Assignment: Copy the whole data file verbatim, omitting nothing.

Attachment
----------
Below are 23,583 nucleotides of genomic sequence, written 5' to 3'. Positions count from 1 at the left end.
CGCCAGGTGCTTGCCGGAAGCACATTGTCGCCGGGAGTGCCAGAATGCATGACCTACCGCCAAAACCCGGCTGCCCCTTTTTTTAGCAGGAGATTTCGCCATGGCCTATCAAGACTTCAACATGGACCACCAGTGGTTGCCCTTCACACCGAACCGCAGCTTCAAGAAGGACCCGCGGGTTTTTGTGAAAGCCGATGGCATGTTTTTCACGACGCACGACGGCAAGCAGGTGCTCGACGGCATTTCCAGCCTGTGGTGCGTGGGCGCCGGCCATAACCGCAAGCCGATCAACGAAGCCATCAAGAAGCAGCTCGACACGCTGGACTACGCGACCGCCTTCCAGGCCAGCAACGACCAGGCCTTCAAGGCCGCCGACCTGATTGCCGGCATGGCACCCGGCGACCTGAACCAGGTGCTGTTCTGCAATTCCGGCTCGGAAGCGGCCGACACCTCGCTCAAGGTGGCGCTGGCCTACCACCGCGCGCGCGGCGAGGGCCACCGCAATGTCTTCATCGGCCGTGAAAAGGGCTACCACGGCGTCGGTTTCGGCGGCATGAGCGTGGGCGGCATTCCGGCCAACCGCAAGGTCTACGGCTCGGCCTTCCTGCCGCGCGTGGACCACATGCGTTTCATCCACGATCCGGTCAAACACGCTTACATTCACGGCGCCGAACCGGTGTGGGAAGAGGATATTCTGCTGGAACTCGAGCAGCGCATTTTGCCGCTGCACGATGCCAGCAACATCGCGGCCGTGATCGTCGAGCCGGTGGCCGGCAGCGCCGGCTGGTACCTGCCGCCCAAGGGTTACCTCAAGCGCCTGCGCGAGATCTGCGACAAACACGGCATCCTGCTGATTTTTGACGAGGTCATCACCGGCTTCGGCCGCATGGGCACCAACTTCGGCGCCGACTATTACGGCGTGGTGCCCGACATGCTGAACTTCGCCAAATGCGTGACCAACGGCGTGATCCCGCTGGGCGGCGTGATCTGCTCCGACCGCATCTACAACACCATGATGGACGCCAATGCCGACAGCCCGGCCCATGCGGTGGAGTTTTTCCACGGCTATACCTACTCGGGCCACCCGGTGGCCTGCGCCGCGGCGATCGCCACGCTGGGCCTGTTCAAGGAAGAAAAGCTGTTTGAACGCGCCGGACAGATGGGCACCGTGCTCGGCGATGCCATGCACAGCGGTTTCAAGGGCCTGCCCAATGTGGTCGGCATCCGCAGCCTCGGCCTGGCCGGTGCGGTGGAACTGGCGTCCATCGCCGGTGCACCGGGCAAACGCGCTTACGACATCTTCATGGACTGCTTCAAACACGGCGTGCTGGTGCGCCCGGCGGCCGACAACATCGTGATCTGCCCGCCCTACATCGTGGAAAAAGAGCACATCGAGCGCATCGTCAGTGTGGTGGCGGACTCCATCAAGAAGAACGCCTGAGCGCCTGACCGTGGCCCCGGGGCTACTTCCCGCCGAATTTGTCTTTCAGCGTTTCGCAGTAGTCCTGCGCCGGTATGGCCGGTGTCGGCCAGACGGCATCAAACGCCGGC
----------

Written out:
Below are 23,583 nucleotides of genomic sequence, written 5' to 3'. Positions count from 1 at the left end.
CGCCAGGTGCTTGCCGGAAGCACATTGTCGCCGGGAGTGCCAGAATGCATGACCTACCGCCAAAACCCGGCTGCCCCTTTTTTTAGCAGGAGATTTCGCCATGGCCTATCAAGACTTCAACATGGACCACCAGTGGTTGCCCTTCACACCGAACCGCAGCTTCAAGAAGGACCCGCGGGTTTTTGTGAAAGCCGATGGCATGTTTTTCACGACGCACGACGGCAAGCAGGTGCTCGACGGCATTTCCAGCCTGTGGTGCGTGGGCGCCGGCCATAACCGCAAGCCGATCAACGAAGCCATCAAGAAGCAGCTCGACACGCTGGACTACGCGACCGCCTTCCAGGCCAGCAACGACCAGGCCTTCAAGGCCGCCGACCTGATTGCCGGCATGGCACCCGGCGACCTGAACCAGGTGCTGTTCTGCAATTCCGGCTCGGAAGCGGCCGACACCTCGCTCAAGGTGGCGCTGGCCTACCACCGCGCGCGCGGCGAGGGCCACCGCAATGTCTTCATCGGCCGTGAAAAGGGCTACCACGGCGTCGGTTTCGGCGGCATGAGCGTGGGCGGCATTCCGGCCAACCGCAAGGTCTACGGCTCGGCCTTCCTGCCGCGCGTGGACCACATGCGTTTCATCCACGATCCGGTCAAACACGCTTACATTCACGGCGCCGAACCGGTGTGGGAAGAGGATATTCTGCTGGAACTCGAGCAGCGCATTTTGCCGCTGCACGATGCCAGCAACATCGCGGCCGTGATCGTCGAGCCGGTGGCCGGCAGCGCCGGCTGGTACCTGCCGCCCAAGGGTTACCTCAAGCGCCTGCGCGAGATCTGCGACAAACACGGCATCCTGCTGATTTTTGACGAGGTCATCACCGGCTTCGGCCGCATGGGCACCAACTTCGGCGCCGACTATTACGGCGTGGTGCCCGACATGCTGAACTTCGCCAAATGCGTGACCAACGGCGTGATCCCGCTGGGCGGCGTGATCTGCTCCGACCGCATCTACAACACCATGATGGACGCCAATGCCGACAGCCCGGCCCATGCGGTGGAGTTTTTCCACGGCTATACCTACTCGGGCCACCCGGTGGCCTGCGCCGCGGCGATCGCCACGCTGGGCCTGTTCAAGGAAGAAAAGCTGTTTGAACGCGCCGGACAGATGGGCACCGTGCTCGGCGATGCCATGCACAGCGGTTTCAAGGGCCTGCCCAATGTGGTCGGCATCCGCAGCCTCGGCCTGGCCGGTGCGGTGGAACTGGCGTCCATCGCCGGTGCACCGGGCAAACGCGCTTACGACATCTTCATGGACTGCTTCAAACACGGCGTGCTGGTGCGCCCGGCGGCCGACAACATCGTGATCTGCCCGCCCTACATCGTGGAAAAAGAGCACATCGAGCGCATCGTCAGTGTGGTGGCGGACTCCATCAAGAAGAACGCCTGAGCGCCTGACCGTGGCCCCGGGGCTACTTCCCGCCGAATTTGTCTTTCAGCGTTTCGCAGTAGTCCTGCGCCGGTATGGCCGGTGTCGGCCAGACGGCATCAAACGCCGGC